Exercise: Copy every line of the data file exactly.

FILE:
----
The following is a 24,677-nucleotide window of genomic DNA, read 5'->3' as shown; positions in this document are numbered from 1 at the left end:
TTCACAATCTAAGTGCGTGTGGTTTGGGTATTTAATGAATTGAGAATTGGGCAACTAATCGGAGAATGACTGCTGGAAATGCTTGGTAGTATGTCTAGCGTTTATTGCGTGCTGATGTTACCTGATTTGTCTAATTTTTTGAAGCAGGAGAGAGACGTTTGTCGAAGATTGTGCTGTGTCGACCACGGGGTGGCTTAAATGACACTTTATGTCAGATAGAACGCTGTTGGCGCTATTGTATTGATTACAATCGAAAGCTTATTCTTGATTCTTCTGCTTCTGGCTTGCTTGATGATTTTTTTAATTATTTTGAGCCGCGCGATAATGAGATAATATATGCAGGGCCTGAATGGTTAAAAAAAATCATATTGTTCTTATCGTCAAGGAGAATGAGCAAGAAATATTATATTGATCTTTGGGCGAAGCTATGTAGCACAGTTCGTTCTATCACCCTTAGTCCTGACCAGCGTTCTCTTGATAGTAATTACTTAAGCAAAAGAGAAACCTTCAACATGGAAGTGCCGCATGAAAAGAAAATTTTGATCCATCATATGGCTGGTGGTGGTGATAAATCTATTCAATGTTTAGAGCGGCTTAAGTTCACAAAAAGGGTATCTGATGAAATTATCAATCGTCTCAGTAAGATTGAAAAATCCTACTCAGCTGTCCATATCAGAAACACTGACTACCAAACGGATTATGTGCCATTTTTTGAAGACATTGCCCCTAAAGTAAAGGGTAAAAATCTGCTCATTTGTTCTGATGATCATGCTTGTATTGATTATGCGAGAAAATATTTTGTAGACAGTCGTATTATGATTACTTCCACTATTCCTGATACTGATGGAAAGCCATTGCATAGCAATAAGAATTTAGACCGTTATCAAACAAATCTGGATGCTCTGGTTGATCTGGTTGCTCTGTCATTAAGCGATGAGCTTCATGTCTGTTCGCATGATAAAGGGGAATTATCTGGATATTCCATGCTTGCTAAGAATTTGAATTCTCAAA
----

The following is a 24,677-nucleotide window of genomic DNA, read 5'->3' as shown; positions in this document are numbered from 1 at the left end:
TTCACAATCTAAGTGCGTGTGGTTTGGGTATTTAATGAATTGAGAATTGGGCAACTAATCGGAGAATGACTGCTGGAAATGCTTGGTAGTATGTCTAGCGTTTATTGCGTGCTGATGTTACCTGATTTGTCTAATTTTTTGAAGCAGGAGAGAGACGTTTGTCGAAGATTGTGCTGTGTCGACCACGGGGTGGCTTAAATGACACTTTATGTCAGATAGAACGCTGTTGGCGCTATTGTATTGATTACAATCGAAAGCTTATTCTTGATTCTTCTGCTTCTGGCTTGCTTGATGATTTTTTTAATTATTTTGAGCCGCGCGATAATGAGATAATATATGCAGGGCCTGAATGGTTAAAAAAAATCATATTGTTCTTATCGTCAAGGAGAATGAGCAAGAAATATTATATTGATCTTTGGGCGAAGCTATGTAGCACAGTTCGTTCTATCACCCTTAGTCCTGACCAGCGTTCTCTTGATAGTAATTACTTAAGCAAAAGAGAAACCTTCAACATGGAAGTGCCGCATGAAAAGAAAATTTTGATCCATCATATGGCTGGTGGTGGTGATAAATCTATTCAATGTTTAGAGCGGCTTAAGTTCACAAAAAGGGTATCTGATGAAATTATCAATCGTCTCAGTAAGATTGAAAAATCCTACTCAGCTGTCCATATCAGAAACACTGACTACCAAACGGATTATGTGCCATTTTTTGAAGACATTGCCCCTAAAGTAAAGGGTAAAAATCTGCTCATTTGTTCTGATGATCATGCTTGTATTGATTATGCGAGAAAATATTTTGTAGACAGTCGTATTATGATTACTTCCACTATTCCTGATACTGATGGAAAGCCATTGCATAGCAATAAGAATTTAGACCGTTATCAAACAAATCTGGATGCTCTGGTTGATCTGGTTGCTCTGTCATTAAGCGATGAGCTTCATGTCTGTTCGCATGATAAAGGGGAATTATCTGGATATTCCATGCTTGCTAAGAATTTGAATTCTCAAA